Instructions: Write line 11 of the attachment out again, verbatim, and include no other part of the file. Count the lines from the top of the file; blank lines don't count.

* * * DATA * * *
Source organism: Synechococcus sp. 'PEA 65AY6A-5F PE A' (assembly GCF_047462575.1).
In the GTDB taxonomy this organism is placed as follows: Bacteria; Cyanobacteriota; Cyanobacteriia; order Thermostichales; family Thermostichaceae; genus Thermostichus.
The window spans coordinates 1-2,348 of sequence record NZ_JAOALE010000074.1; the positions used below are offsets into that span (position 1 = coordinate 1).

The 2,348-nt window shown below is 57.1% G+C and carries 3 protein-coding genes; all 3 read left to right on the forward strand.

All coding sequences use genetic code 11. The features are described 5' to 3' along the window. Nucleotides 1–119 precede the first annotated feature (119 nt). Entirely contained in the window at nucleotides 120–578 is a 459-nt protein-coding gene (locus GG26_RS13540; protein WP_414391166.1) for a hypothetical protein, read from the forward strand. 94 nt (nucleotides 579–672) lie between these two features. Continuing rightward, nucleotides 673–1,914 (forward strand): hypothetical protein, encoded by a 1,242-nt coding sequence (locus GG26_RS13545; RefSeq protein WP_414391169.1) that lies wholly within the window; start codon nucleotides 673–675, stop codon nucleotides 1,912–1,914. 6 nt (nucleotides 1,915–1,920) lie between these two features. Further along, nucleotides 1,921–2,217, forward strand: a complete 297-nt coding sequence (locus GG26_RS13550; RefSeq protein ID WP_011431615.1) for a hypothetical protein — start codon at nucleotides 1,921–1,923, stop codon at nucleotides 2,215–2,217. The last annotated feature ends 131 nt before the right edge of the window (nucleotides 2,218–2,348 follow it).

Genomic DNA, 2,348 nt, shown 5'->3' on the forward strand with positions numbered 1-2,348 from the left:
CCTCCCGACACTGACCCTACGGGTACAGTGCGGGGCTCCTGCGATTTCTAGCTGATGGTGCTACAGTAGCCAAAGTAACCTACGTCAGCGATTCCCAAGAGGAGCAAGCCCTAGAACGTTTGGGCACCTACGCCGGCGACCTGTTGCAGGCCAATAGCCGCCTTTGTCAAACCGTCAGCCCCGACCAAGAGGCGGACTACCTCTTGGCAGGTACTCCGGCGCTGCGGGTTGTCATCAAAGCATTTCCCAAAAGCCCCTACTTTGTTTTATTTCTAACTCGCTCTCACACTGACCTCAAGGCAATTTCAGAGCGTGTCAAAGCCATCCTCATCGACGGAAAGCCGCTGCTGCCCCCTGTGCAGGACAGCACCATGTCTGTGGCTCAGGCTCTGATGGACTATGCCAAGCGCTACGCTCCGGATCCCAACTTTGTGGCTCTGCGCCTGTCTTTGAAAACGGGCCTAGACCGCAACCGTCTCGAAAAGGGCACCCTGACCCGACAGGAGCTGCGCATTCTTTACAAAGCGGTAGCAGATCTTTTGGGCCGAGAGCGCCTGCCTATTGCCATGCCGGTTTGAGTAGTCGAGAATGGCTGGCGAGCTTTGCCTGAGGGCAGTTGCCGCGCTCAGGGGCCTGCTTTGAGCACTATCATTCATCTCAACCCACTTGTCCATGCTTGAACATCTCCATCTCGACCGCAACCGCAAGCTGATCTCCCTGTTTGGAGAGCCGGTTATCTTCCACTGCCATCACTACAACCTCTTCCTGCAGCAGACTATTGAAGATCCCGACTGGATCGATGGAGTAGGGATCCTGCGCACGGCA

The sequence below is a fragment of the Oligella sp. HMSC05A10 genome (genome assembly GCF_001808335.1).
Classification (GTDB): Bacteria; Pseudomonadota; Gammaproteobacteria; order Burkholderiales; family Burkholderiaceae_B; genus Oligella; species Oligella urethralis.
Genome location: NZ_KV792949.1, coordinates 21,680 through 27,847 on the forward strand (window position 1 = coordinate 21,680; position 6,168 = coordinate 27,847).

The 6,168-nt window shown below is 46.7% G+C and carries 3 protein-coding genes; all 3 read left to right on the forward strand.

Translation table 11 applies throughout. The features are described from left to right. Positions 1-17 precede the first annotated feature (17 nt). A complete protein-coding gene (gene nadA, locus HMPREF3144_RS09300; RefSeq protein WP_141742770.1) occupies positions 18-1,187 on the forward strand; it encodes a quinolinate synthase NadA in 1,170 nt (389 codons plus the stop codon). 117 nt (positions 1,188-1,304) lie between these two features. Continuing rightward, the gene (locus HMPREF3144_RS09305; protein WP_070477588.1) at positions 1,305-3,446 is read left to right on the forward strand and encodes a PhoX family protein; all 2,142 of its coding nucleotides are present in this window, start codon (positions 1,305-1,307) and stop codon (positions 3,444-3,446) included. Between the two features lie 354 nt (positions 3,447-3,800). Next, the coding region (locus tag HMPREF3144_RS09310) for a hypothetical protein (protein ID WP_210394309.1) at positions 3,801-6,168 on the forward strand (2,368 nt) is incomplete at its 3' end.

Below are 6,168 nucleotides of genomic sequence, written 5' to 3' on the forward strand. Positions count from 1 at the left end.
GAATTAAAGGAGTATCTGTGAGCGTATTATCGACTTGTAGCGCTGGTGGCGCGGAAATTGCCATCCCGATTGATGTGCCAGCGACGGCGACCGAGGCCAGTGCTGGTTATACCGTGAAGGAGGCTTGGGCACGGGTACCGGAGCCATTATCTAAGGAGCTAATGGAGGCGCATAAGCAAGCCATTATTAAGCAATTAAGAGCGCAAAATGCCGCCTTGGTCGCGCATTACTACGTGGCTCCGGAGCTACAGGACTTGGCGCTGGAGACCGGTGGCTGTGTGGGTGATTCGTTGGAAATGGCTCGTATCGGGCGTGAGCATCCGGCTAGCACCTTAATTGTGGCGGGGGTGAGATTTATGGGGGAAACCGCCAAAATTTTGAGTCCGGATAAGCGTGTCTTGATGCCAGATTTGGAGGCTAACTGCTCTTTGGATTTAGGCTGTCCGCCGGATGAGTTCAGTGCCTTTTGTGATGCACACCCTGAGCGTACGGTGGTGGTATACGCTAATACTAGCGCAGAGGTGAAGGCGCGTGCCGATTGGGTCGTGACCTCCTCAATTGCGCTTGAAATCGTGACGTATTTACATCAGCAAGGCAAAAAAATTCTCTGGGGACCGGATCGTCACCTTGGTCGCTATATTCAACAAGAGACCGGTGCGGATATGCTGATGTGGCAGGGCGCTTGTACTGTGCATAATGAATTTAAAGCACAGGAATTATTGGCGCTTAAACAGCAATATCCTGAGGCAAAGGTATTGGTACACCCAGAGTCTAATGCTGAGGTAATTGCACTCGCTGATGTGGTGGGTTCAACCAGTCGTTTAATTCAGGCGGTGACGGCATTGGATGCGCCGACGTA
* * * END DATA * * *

The 6,168-nt window shown below is 46.7% G+C and carries 3 protein-coding genes; all 3 read left to right on the forward strand.